Comment by V the K — March 25, 2009 @ 3:10 pm - March 25, 2009

  68. DeMint will be a great asset if he can grow a set and stand for something… I’m not sure Palin or Jindal (wings? right, sure) have even the seasoning to be considered assets or drags. The voters in 08 were pretty clear about Palin’s impact on the ticket after the brief honeymoon went crashing by the wayside. Jindal’s proved he isn’t exactly ready for primetime players and the GOP isn’t waiting until 2016 in the political wilderness.

    Palin? Well her family situation will just keep coming back to haunt and haunt any progress she makes on the natl stage. She’s made a bad first impression generally and that, according to guys like Rove, is a tough place to start a comeback.

    Comment by Michigan-Matt — March 25, 2009 @ 4:10 pm - March 25, 2009

  69. I was talking in terms of core values, not public image. There is a difference.

    Comment by V the K — March 25, 2009 @ 5:30 pm - March 25, 2009

  70. And if you’re waiting for a GOP candidate who won’t be demonized by the media, I hope you brought a book. John McCain kissed up to the MSM so hard for so long people thought he was wearing brown, Brokaw-scented sunblock. What did it get him? Diddly-squat.

    Comment by V the K — March 25, 2009 @ 6:16 pm - March 25, 2009

  71. How was McCain doing before the Palin pick for VP? I was out of the country, so it was difficult to get news that was not filtered through the Obama lens that most of the European press had screwed firmly in place.

    My recollection is that she excited the base, which was exactly the constituency that McCain dearly needed to have any hope against Obama. She was able to clearly articulate the differences between that which each party was offering America, in a fairly erudite and straightforward manner. That, to me, was exciting, anyway. Do I think she was ready for national office? No. But McCain showed that he understood who he needed to convince during his campaign, and it wasn’t moderates.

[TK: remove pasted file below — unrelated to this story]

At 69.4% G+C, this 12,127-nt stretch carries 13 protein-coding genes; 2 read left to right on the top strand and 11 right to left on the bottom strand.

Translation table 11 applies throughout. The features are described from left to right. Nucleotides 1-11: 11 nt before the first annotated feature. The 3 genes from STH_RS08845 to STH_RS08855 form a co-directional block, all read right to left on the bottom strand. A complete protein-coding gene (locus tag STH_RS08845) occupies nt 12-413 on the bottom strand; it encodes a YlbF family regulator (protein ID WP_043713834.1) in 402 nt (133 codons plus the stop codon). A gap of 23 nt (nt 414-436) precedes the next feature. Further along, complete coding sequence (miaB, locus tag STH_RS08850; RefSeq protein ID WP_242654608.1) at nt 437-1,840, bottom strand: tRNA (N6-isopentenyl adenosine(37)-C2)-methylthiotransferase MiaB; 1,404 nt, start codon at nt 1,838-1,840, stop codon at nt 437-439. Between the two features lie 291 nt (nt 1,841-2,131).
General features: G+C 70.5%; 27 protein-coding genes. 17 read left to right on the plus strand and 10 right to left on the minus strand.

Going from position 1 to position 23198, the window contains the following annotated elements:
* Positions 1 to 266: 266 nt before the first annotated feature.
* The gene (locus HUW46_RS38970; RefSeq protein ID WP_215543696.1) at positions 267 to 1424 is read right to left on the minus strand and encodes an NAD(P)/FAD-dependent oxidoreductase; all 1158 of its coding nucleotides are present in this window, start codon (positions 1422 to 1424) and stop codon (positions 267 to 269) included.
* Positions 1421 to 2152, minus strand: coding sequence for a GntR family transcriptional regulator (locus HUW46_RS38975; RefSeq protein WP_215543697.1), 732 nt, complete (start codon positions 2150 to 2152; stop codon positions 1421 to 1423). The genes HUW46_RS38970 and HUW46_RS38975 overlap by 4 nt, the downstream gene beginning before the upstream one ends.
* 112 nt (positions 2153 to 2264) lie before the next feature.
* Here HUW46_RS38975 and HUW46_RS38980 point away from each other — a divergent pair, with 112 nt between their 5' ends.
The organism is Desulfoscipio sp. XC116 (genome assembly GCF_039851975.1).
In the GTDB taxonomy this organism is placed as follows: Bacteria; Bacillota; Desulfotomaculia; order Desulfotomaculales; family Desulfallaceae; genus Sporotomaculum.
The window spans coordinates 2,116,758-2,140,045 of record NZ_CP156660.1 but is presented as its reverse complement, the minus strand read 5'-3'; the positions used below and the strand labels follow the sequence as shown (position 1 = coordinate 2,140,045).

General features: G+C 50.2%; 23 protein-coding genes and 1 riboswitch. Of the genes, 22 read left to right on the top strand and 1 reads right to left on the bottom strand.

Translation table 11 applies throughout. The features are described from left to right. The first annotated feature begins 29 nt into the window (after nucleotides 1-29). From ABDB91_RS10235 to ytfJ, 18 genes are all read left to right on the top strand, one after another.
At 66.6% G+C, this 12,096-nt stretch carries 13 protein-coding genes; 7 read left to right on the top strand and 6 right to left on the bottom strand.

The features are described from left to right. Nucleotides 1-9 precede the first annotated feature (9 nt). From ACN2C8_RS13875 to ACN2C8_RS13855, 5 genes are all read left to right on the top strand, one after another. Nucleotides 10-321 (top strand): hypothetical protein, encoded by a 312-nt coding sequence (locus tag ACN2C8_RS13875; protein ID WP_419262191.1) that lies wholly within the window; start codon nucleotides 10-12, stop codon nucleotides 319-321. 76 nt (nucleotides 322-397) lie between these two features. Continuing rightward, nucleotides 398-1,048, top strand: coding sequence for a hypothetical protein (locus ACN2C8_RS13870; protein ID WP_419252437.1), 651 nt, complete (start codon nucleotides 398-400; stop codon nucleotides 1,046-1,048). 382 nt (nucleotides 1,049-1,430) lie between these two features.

As to her family situation, I do wonder why that even matters. What exactly is it about her “family situation” that would preclude her from being elected. This seems like coded language from the Andrew Sullivan crowd of “conservatives”. I do not spend much time focusing on, say, Kennedy’s nutty family, nor McCain’s, nor Palin’s and nor Obama’s. Why would anyone really care, except for that sly double standard that holds that a female candidate must be judged by the impact of her run on her family, while a male candidate need not. I don’t recall Edwards being demonized for seeking higher office while his wife fought breast cancer. Heck, I don’t even recall him being demonized so much after it was revealed that he fathered a child with another woman while he was running for higher office while his wife fought off breast cancer. My thought is that Palin’s family is her concern, not ours, so perhaps we should butt out.

    Personally, I like McCain. As an American, he has comported himself decently enough, and deserves more than a bit of gratitude for his service. As a politician, he leaves me with that “meh” feeling, as he did a majority of the electorate. I suppose we need a Goldwater of our time, someone to restore a sense of vision and purpose to the conservative movement. What I do not feel we need is a moderate in the McCain mold, and the go along to get along mentality that comes with that. Personally, my feeling is that after four to eight years of the present administration, the time will be ripe for a true conservative to step up.

    Of course, if things go very poorly, probably any Republican who is nominated might win, conservative or not.

    Comment by Estarcatus — March 25, 2009 @ 9:14 pm - March 25, 2009

  72. V clarifies “I was talking in terms of core values, not public image. There is a difference.”